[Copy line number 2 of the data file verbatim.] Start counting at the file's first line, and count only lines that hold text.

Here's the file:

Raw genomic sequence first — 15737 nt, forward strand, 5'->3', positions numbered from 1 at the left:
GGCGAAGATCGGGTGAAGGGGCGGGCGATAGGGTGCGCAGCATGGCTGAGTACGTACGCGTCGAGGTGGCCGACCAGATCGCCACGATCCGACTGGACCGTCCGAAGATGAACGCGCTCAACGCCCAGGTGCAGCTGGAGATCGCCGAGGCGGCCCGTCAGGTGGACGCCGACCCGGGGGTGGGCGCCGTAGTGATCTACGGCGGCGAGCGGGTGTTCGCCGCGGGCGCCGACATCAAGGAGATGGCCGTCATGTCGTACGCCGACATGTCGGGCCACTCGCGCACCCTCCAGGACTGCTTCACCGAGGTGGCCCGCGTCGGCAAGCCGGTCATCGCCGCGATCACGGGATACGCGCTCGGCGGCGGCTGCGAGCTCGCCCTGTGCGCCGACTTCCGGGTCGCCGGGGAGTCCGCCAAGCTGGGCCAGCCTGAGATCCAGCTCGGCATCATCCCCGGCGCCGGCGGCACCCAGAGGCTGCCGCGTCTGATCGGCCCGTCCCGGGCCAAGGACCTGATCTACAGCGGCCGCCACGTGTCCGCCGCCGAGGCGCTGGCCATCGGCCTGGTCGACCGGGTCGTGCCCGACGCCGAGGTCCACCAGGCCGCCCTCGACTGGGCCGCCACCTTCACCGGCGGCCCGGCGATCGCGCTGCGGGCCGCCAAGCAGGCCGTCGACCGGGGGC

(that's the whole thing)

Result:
GGCGAAGATCGGGTGAAGGGGCGGGCGATAGGGTGCGCAGCATGGCTGAGTACGTACGCGTCGAGGTGGCCGACCAGATCGCCACGATCCGACTGGACCGTCCGAAGATGAACGCGCTCAACGCCCAGGTGCAGCTGGAGATCGCCGAGGCGGCCCGTCAGGTGGACGCCGACCCGGGGGTGGGCGCCGTAGTGATCTACGGCGGCGAGCGGGTGTTCGCCGCGGGCGCCGACATCAAGGAGATGGCCGTCATGTCGTACGCCGACATGTCGGGCCACTCGCGCACCCTCCAGGACTGCTTCACCGAGGTGGCCCGCGTCGGCAAGCCGGTCATCGCCGCGATCACGGGATACGCGCTCGGCGGCGGCTGCGAGCTCGCCCTGTGCGCCGACTTCCGGGTCGCCGGGGAGTCCGCCAAGCTGGGCCAGCCTGAGATCCAGCTCGGCATCATCCCCGGCGCCGGCGGCACCCAGAGGCTGCCGCGTCTGATCGGCCCGTCCCGGGCCAAGGACCTGATCTACAGCGGCCGCCACGTGTCCGCCGCCGAGGCGCTGGCCATCGGCCTGGTCGACCGGGTCGTGCCCGACGCCGAGGTCCACCAGGCCGCCCTCGACTGGGCCGCCACCTTCACCGGCGGCCCGGCGATCGCGCTGCGGGCCGCCAAGCAGGCCGTCGACCGGGGGC